- And China has levers to make sure it isn't frozen out of global supply chains, Lewis says. For example, it could threaten to take away a foreign company's access to its massive market.
Yes, but: Some companies are at least putting a halt to new Chinese production capacity.
- Feng Tay Enterprises, a Taiwanese footwear manufacturer that services Nike and Adidas, stopped building up Chinese production over 10 years ago, per Nikkei Asian Review. It's now adding capacity in India and Southeast Asia.
- Foxconn, the iPhone and laptop maker, earned kudos from Washington for promising to bring a chunk of production to Wisconsin.
What to watch: If a few big names try to cut reliance on China — even if they don't move out entirely — Xi could make concessions to avoid disrupting the interconnected supply chain.
- For now, that's unlikely to happen with Xi. "He’s overestimated China’s ability to make advanced technology without Western help, but it will take a while for him to admit this," Lewis says
4. Chen Quanguo, architect of Xinjiang camps
Bloomberg has published a profile of Chen Quanguo, Politburo member since last year and Communist Party secretary of the Xinjiang Uighur Autonomous Region since 2016. Before taking on the Xinjiang job, Chen was the party secretary of the Tibet Autonomous Region, where he oversaw a massive security upgrade.
He appears to be applying what he learned in Tibet to Xinjiang. Under Chen's leadership Xinjiang has built a network of re-education camps that house hundreds of thousands of mostly Uighur Muslims.
Bloomberg writes that Chen is a "rising star" and that when he started in Xinjiang he:
Go deeper: Last month a bipartisan group of lawmakers called on the Trump administration to sanction Chen under the Global Magnitsky Act.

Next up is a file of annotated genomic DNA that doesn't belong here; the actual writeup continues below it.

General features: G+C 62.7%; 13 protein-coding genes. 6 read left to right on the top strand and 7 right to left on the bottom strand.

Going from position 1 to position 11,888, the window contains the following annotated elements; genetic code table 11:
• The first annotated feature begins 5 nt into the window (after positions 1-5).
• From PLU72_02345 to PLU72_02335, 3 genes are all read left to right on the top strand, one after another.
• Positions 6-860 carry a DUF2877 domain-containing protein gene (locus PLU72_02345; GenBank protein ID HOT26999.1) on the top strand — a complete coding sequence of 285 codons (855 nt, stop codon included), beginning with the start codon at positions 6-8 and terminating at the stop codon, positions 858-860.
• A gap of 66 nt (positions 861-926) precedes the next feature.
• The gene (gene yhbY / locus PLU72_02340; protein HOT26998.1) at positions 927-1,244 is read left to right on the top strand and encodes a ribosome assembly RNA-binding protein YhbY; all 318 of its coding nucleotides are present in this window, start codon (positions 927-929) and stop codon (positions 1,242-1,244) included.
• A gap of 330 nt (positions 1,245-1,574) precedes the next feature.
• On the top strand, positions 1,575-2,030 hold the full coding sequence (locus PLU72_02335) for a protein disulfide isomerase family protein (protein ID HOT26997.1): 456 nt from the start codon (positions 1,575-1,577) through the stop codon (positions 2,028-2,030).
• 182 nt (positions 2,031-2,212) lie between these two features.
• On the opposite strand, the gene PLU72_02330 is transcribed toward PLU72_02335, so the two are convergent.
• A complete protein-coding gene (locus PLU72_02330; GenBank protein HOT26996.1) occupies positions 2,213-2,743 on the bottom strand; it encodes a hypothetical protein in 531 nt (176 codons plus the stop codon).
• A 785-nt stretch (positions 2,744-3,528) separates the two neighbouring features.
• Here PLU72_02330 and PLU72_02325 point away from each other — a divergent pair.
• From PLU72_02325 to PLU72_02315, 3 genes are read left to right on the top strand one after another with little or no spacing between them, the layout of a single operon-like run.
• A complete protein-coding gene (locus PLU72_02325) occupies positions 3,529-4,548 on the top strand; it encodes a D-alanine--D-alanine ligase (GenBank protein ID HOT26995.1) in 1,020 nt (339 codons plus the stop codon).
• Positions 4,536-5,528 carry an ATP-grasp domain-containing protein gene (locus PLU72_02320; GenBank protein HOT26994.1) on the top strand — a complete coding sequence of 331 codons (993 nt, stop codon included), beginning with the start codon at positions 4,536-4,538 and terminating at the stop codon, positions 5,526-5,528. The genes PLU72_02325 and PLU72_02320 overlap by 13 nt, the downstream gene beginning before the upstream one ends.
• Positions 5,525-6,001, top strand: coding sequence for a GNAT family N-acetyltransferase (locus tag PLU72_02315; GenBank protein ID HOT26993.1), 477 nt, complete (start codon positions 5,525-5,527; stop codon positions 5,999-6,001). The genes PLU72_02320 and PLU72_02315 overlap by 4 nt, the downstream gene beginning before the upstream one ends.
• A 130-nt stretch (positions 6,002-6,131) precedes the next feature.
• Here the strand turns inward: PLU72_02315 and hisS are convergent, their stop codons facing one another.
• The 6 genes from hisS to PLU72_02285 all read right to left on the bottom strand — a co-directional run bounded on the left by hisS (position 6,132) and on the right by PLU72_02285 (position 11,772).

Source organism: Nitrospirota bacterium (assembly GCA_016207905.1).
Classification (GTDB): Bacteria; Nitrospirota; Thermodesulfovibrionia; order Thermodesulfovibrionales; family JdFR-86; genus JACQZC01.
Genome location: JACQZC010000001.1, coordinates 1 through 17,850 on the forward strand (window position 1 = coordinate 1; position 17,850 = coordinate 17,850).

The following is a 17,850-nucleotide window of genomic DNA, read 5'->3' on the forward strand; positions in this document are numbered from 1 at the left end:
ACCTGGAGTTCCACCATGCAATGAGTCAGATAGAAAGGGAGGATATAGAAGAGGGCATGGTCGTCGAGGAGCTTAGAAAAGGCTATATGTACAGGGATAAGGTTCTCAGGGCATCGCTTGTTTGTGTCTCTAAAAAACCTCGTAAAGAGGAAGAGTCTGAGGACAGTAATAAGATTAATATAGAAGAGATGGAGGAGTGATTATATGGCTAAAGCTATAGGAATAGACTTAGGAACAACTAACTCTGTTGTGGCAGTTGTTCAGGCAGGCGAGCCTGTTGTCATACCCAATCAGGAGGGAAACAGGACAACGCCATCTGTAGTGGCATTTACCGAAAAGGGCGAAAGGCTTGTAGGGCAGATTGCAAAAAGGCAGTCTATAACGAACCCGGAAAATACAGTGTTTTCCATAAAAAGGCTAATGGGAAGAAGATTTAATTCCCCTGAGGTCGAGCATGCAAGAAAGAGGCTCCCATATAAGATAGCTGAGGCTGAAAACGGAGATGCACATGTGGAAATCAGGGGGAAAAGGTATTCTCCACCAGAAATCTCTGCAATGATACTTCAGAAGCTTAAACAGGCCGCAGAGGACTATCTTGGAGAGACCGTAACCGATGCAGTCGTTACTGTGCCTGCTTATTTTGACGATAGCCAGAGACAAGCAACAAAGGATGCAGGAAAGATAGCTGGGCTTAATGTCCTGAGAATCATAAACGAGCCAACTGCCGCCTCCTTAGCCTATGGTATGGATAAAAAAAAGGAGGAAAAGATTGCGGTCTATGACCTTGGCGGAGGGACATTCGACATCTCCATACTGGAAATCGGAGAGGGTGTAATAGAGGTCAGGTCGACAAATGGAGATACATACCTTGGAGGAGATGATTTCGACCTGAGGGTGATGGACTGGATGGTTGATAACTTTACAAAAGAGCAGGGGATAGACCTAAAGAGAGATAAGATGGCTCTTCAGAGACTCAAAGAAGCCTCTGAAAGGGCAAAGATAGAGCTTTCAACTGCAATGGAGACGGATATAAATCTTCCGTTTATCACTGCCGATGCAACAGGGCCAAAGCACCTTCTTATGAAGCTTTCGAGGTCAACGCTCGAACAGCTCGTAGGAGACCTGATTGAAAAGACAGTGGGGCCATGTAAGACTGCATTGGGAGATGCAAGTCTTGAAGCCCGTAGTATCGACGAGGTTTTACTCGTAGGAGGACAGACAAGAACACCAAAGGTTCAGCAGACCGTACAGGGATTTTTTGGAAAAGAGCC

5. Another point of contention: China's fentanyl
The Trump administration repeatedly asks China to stem the flow of fentanyl to the U.S. — but China consistently responds that it's the U.S. that needs to halt its demand for the addictive synthetic opioid.
Buzz: ABC's "20/20" recently showed how easy it still is to buy the drug online. Correspondent Bob Woodruff was able to arrange a deal:
The other side: "20/20" spoke with Yu Haibin of the Ministry of Public Security's Narcotics Control Bureau. He remained consistent with the party line, blaming U.S. demand for the fentanyl trade.
Watch the segment here.
Why it matters: The opioid epidemic is worsening and given China's role as a key supplier, it is another point of friction in the U.S.-China relationship that may intensify quickly.
6. Chinese travel to U.S. drops 42% for holiday
The South China Morning Post that flight bookings from China to the U.S. for the upcoming golden week holiday are down significantly:
Why it matters: Chinese visitors in the U.S. spend a lot, nearly $35 billion in 2016 according to the report.
7. Worthy of your time
STAT — China embraces genetic testing, seeking answers on destiny and identity
Bloomberg — China Claims More Patents Than Any Country — Most Are Worthless
Xinhua — China to hold 5th World Internet Conference November 7-9
Sinica Podcast — Xi Jinping's long, hot summer
Deng Yuwen — Xi Jinping and the Communist Party of China: Why the theories that the Party is rapidly decaying and that Xi Jinping is incompetent are wrong
ECNS — Beijing bans scooters and self-balancing transporters from roads
Global Times — Child prodigy becomes key architect of China’s next-generation fighter jets
CNN — China's Tiangong-2 space lab will fall to Earth in 2019, space agency says
China Money Network — China's Top 50 AI Companies
PingWest — Data is Not Oil: On AI and China's Mass of Data
Goldthread on YouTube — The Gold Rush For Mushrooms in Yunnan
This week's issues of my Sinocism China Newsletter, now with a special discount for Axios readers.